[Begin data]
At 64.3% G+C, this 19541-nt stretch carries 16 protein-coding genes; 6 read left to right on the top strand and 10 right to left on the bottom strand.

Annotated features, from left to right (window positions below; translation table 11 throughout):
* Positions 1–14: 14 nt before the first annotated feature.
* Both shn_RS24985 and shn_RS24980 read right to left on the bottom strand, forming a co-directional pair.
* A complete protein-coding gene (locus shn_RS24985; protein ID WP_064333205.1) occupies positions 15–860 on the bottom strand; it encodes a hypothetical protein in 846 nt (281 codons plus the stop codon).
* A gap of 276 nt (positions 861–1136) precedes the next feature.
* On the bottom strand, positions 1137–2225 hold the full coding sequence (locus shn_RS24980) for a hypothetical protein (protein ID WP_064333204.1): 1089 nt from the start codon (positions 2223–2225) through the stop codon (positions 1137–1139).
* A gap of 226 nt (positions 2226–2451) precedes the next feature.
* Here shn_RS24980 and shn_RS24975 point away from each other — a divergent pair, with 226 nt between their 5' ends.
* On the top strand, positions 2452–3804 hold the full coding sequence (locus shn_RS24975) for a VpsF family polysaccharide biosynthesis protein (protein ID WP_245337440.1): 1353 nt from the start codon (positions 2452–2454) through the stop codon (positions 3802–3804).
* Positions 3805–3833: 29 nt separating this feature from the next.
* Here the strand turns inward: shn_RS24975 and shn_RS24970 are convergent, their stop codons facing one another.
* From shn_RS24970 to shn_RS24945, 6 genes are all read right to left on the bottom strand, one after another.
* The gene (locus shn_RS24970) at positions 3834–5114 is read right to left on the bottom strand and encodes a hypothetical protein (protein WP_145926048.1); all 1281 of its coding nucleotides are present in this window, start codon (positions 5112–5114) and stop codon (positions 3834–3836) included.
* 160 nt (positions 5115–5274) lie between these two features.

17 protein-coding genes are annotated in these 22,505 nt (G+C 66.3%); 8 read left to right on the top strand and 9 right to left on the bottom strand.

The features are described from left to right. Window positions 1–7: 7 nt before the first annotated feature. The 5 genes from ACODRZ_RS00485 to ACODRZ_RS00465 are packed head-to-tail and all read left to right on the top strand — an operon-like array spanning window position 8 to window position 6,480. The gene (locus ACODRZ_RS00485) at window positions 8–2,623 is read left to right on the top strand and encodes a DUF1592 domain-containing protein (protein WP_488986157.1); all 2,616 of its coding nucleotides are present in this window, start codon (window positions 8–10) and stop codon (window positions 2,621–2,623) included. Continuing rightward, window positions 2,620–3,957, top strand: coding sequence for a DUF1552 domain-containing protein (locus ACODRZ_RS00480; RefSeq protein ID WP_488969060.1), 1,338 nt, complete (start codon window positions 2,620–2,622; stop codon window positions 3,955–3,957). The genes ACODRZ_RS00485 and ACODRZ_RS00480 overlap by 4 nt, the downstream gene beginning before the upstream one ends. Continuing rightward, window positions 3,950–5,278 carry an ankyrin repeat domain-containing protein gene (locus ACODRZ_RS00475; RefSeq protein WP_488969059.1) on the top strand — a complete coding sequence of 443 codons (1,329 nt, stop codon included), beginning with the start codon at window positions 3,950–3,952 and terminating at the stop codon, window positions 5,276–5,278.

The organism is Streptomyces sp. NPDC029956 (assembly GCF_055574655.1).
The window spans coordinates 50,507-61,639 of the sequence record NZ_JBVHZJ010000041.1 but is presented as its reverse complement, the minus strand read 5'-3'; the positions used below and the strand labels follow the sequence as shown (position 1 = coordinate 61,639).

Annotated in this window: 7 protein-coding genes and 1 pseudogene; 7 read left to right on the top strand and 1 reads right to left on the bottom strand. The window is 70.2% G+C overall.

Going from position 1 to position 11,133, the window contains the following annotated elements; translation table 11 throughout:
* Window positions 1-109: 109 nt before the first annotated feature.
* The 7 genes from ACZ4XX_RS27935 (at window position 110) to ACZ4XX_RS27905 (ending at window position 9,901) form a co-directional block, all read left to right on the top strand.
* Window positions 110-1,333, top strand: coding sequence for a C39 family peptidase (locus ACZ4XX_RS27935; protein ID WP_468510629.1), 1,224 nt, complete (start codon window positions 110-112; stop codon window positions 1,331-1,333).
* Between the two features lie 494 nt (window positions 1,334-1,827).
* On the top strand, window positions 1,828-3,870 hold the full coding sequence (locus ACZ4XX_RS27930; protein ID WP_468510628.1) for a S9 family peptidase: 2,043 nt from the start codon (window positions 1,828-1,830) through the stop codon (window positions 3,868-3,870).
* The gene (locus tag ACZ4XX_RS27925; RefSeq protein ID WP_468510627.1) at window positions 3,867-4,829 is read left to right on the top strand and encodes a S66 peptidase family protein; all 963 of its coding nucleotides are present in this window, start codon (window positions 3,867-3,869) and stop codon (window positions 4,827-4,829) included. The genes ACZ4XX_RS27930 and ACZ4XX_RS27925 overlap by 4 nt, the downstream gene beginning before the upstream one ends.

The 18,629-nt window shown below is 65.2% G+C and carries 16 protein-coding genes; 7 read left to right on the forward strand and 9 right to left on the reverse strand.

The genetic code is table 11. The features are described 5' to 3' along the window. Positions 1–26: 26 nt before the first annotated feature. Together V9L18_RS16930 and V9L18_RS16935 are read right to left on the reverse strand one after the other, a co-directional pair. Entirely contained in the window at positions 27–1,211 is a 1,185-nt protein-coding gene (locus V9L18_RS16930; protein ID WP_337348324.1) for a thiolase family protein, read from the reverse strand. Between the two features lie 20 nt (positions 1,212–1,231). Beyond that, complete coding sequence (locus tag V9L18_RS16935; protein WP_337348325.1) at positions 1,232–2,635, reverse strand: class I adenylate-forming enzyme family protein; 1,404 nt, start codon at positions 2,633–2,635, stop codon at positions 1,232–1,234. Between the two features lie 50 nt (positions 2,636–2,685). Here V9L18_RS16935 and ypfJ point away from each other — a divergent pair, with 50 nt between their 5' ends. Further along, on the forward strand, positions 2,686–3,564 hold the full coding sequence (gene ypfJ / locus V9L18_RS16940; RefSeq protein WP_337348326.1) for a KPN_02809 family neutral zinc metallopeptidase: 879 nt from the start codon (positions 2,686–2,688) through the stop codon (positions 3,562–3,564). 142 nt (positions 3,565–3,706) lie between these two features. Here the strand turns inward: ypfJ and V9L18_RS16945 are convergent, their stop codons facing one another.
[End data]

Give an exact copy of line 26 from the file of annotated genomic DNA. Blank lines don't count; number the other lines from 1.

* On the top strand, window positions 1,828-3,870 hold the full coding sequence (locus ACZ4XX_RS27930; protein ID WP_468510628.1) for a S9 family peptidase: 2,043 nt from the start codon (window positions 1,828-1,830) through the stop codon (window positions 3,868-3,870).